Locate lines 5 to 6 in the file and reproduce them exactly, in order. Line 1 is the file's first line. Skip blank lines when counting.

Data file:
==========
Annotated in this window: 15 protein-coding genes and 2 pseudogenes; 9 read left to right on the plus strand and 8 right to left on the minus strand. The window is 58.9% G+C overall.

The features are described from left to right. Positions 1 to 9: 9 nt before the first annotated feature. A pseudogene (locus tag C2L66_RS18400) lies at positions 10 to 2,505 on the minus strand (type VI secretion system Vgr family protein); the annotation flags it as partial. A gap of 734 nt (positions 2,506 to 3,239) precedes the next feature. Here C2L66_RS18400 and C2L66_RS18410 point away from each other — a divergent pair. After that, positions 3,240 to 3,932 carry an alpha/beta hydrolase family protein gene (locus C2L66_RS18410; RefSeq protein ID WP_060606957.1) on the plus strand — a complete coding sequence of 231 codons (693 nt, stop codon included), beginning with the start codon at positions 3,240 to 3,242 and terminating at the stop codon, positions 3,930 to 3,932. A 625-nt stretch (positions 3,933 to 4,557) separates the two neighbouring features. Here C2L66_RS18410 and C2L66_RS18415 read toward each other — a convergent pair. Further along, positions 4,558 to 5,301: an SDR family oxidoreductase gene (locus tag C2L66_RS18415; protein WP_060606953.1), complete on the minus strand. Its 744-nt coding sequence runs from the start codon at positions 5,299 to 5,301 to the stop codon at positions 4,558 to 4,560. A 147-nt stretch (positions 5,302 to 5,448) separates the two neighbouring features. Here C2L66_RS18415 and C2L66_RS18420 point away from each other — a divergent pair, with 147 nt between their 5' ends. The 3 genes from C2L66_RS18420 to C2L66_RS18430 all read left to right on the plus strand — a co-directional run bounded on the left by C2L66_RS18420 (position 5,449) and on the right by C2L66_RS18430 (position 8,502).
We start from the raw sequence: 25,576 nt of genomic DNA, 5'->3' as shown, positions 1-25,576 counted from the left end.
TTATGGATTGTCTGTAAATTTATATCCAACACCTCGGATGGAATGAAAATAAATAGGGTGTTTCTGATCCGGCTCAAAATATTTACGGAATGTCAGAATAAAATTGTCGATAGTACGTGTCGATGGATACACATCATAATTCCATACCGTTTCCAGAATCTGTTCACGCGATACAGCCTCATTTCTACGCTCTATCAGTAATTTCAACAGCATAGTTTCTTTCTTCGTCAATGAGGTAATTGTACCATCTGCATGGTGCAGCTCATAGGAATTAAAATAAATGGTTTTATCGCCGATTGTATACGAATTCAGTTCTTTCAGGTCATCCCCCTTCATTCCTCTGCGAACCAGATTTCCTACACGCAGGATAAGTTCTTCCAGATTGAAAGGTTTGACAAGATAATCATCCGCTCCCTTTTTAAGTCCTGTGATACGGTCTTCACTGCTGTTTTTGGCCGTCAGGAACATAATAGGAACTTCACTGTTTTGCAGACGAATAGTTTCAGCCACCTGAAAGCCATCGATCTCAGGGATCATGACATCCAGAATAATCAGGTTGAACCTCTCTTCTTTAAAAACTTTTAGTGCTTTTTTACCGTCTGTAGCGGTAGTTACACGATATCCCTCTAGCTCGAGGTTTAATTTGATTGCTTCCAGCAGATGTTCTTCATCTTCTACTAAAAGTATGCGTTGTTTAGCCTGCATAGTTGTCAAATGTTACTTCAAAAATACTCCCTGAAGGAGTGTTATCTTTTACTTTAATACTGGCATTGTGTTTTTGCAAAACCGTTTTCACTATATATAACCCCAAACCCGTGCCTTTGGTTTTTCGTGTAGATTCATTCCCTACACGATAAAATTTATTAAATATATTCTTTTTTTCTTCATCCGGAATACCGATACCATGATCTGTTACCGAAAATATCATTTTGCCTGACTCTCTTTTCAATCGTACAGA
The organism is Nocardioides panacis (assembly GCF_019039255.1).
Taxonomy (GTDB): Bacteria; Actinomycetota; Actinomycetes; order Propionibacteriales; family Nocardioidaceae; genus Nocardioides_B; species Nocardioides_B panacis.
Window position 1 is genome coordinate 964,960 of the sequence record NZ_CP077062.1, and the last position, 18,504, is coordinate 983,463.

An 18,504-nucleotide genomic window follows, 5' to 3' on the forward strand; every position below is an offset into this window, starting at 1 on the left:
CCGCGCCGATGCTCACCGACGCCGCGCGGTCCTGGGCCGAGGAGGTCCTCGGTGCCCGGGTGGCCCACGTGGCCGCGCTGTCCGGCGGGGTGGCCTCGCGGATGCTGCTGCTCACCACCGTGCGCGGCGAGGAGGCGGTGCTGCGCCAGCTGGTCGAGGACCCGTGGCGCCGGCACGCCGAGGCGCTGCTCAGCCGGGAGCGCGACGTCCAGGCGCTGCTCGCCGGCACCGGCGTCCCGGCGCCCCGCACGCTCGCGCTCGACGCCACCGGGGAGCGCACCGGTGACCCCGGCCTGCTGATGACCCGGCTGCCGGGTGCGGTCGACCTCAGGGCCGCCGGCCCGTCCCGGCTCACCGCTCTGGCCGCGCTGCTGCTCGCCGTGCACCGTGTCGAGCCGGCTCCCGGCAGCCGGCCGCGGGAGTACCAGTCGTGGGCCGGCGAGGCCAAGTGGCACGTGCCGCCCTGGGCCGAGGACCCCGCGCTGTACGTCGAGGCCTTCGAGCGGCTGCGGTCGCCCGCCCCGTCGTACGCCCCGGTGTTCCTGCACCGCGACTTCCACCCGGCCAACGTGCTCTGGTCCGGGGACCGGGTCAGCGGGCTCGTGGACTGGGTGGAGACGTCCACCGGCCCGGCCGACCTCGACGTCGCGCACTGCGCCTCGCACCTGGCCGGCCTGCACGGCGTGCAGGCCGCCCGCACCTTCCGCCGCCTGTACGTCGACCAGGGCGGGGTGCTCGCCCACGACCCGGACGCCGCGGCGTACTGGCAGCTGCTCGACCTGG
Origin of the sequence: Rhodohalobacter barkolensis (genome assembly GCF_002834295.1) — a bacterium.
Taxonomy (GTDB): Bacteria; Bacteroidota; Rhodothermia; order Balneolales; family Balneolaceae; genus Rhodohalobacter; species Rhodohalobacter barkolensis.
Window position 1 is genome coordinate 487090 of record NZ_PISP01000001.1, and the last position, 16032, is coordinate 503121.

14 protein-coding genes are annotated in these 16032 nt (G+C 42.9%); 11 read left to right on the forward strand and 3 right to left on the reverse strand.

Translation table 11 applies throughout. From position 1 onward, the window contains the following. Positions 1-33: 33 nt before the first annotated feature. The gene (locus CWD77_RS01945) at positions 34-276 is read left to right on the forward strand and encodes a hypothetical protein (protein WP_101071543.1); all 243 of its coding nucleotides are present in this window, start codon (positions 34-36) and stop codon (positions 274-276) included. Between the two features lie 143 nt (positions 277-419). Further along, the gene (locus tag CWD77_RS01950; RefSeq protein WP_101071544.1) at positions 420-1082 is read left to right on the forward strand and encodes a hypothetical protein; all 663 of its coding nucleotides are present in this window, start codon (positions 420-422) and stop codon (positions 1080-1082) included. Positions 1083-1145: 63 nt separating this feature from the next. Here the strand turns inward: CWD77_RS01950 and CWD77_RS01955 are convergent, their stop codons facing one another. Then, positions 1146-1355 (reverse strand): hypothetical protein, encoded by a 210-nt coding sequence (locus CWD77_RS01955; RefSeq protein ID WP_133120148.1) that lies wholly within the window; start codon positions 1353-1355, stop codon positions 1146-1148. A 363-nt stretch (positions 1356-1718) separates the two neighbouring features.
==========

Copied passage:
The organism is Nocardioides panacis (assembly GCF_019039255.1).
Taxonomy (GTDB): Bacteria; Actinomycetota; Actinomycetes; order Propionibacteriales; family Nocardioidaceae; genus Nocardioides_B; species Nocardioides_B panacis.